These are chat archives for angular/angular.js

1st
Nov 2016
Anders Borum
@andersborum
Nov 01 2016 11:41
hi there, anyone experienced with the ngComponentRouter?
i'm trying to figure out, how to keep descending routes from activating if a top level component e.g. discovers that the user is not authenticated
if i navigate on a top level, it seems like the descending target route/component still receives the activation event
and i'd like a generalized solution such that components don't need to repeat this logic
any takers?
Anders Borum
@andersborum
Nov 01 2016 11:47
so i have e.g. a hierarchy of nested routes: A/B/C, A/B/D, A/B/E (like 3 different terminating routes under B)
if the user somehow gets unauthenticated (clears cookies etc.) and reloads the browser, I'd like to navigate to the sign-in route
Frederik Prijck
@frederikprijck
Nov 01 2016 11:48
@andersborum Angular 2 right ?
Anders Borum
@andersborum
Nov 01 2016 11:48
nopes, it's 1.5.8 with ngComponentRouter
so right now i've implemented $routerOnActivate() on the "A" controller, which gets called nicely but when I issue a call to this.$rootRouter.navigate(), the descending routes keep initializing (cascading)
so the question is, how do i keep the routing infrastructure from continuing to initialize descending routes (in this case, the B/[C, D, E] routes? I'd rather not litter the error checking in each descending $routerOnActivate impl.
i'm 100% positive, that the this.$rootRouter.navigate() is invoked, and it works unless a descending route/component throws an error (which is likely to occur because the auth is expired)
pointers? tips?
Nicholai Nissen
@Nicholaiii
Nov 01 2016 12:16
@andersborum We are using ui-router and we call a function on every state-change that looks similar to this: http://hastebin.com/oboxugakub.cs
Anders Borum
@andersborum
Nov 01 2016 13:26
@Nicholaiii i just found a pretty nice workaround; in the top controller I implemented $canActivate() on the component and injected the required dependencies. If the criteria aren't met, I navigate to login from that point and return false from the function. This way, descending routes don't get initialized. Works like a charm, actually.
class InjectorService {
    static getInstance(): angular.auto.IInjectorService {
        return angular.element(document.body).injector();
    }
}

// on the component itself
$canActivate: () => {
    var container = InjectorService.getInstance();
    var stateServices = container.get<IStateServices>(ServiceConstants.StateServices);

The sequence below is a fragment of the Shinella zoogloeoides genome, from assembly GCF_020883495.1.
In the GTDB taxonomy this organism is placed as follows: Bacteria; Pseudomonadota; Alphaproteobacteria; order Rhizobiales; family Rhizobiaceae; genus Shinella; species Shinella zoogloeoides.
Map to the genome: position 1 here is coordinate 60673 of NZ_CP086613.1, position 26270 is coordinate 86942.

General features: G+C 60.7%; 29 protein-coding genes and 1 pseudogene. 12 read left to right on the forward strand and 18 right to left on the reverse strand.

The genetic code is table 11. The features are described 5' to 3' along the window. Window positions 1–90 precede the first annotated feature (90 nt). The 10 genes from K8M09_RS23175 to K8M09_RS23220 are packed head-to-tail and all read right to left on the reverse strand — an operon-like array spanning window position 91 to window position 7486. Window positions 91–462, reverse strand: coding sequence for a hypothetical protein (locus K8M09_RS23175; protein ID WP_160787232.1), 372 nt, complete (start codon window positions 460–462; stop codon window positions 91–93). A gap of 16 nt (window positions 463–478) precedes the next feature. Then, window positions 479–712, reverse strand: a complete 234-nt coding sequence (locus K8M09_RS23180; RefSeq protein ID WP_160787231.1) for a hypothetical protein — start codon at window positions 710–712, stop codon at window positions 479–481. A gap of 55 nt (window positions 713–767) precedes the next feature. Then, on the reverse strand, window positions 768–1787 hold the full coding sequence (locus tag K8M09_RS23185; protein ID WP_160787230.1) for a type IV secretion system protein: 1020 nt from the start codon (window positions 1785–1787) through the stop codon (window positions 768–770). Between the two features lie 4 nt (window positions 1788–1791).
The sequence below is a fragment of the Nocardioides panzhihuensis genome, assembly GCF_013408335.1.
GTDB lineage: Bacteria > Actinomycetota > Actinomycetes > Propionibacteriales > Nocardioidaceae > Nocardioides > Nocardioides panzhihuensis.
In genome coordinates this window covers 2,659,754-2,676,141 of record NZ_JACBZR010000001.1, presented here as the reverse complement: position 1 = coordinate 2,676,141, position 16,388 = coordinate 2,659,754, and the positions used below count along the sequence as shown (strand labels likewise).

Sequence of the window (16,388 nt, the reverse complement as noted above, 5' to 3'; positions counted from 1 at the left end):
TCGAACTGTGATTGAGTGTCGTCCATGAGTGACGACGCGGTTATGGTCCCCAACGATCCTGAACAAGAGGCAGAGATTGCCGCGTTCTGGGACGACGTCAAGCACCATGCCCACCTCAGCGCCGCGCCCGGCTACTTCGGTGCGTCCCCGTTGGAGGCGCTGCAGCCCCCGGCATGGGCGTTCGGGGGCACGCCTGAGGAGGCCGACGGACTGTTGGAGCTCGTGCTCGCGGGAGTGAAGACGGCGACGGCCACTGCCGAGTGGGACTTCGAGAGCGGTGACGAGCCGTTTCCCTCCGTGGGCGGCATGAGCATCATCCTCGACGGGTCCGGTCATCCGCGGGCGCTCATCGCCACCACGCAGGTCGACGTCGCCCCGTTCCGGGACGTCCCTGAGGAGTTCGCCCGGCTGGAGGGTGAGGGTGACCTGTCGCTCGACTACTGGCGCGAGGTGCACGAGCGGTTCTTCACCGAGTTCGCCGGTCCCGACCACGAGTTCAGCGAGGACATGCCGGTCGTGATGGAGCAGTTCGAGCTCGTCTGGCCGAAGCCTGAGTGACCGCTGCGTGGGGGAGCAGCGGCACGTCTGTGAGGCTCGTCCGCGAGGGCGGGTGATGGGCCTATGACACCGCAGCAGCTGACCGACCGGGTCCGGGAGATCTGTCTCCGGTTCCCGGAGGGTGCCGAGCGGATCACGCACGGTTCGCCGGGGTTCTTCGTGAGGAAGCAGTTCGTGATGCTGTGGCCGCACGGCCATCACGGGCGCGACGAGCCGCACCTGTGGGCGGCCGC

var $rootRouter = container.get<angular.Router>("$rootRouter");

    if (!stateServices.auth.getState()) {
        $rootRouter.navigate([
            RouteConstants.Users.Name,
            RouteConstants.Users.SignIn.Name]);
        return false;
    }

    if (!stateServices.organization.getState()) {
        $rootRouter.navigate([
            RouteConstants.Users.Name,
            RouteConstants.Users.ChooseOrganization.Name]);
        return false;
    }

    return true;
}
it's a typescript spa we're building
perhaps the above snippet can be of use to you as well
at least it relieves all descending components from having the responsibility of calling a static helper or something similar
lots of ceremony to get rid of
Danny Fenstermaker
@dfenstermaker
Nov 01 2016 17:04
Anyone know of a way to resolve a promise/async value in the $get of a provider and use that as to create the actual return service object?
Matt Erman
@CodeLiftSleep
Nov 01 2016 17:27
                  this.Get = function (route, errorMsg) {
                        return Restangular.one(route).get()
                            .then(null, function (e) {
                                alertify.error(errorMsg); //Message passed in when it errors
                                console.log('Error!! ' + e.name + ':  ' + e.message); //console logs name of error and message
                                return $q.reject(e);
                            });
                    };
@dfenstermaker just sub in $http.get for Restangular and it should work
thats a service its running in
Danny Fenstermaker
@dfenstermaker
Nov 01 2016 17:29
@CodeLiftSleep thats not resolving the $get though right? I am not sure why restangular would be needed for to resolve the $get of a provider. It simply returns a promise from that code to which the $get would need to kow how to resolve before creating the actual service itself
Rudolf Schöneberg
@rudirus
Nov 01 2016 17:29
app.service('dataSource', ['$http', DataSource]);

function DataSource($http) {   
        this.data = function() {
            $http.get('https://someapi.io/merchant/info')
            .success(function(response) {
                return "inside_promise";
            });
            return "outside_promise";
        }
}

app.controller('MainController', ['$scope', 'dataSource', function MainController($scope, dataSource) {
  $scope.data = dataSource.data();
}]);
Can someone tell me how to provide the data of a service which makes requests to an external API correctly?
I just want to make one API request inside the service, store the result in a service variable and make it available to all controllers which depend on the service, but somehow I'm continuously failing and only getting the flat "outside_promise" response.
Matt Erman
@CodeLiftSleep
Nov 01 2016 17:30
@rudirus you shouldn't use .success and .error its deprecated...you should be using .then and .catch
@rudirus look at what I just posted above
Rudolf Schöneberg
@rudirus
Nov 01 2016 17:30
@CodeLiftSleep thanks, noted and won't be used in future
Matt Erman
@CodeLiftSleep
Nov 01 2016 17:30
That this.Get is coming from APIService
so then the call is APICalls.Get(Route, ErrorMsg).then(function(response) { $scope.data = response});
in the controller
you need to change the function to this.DataSource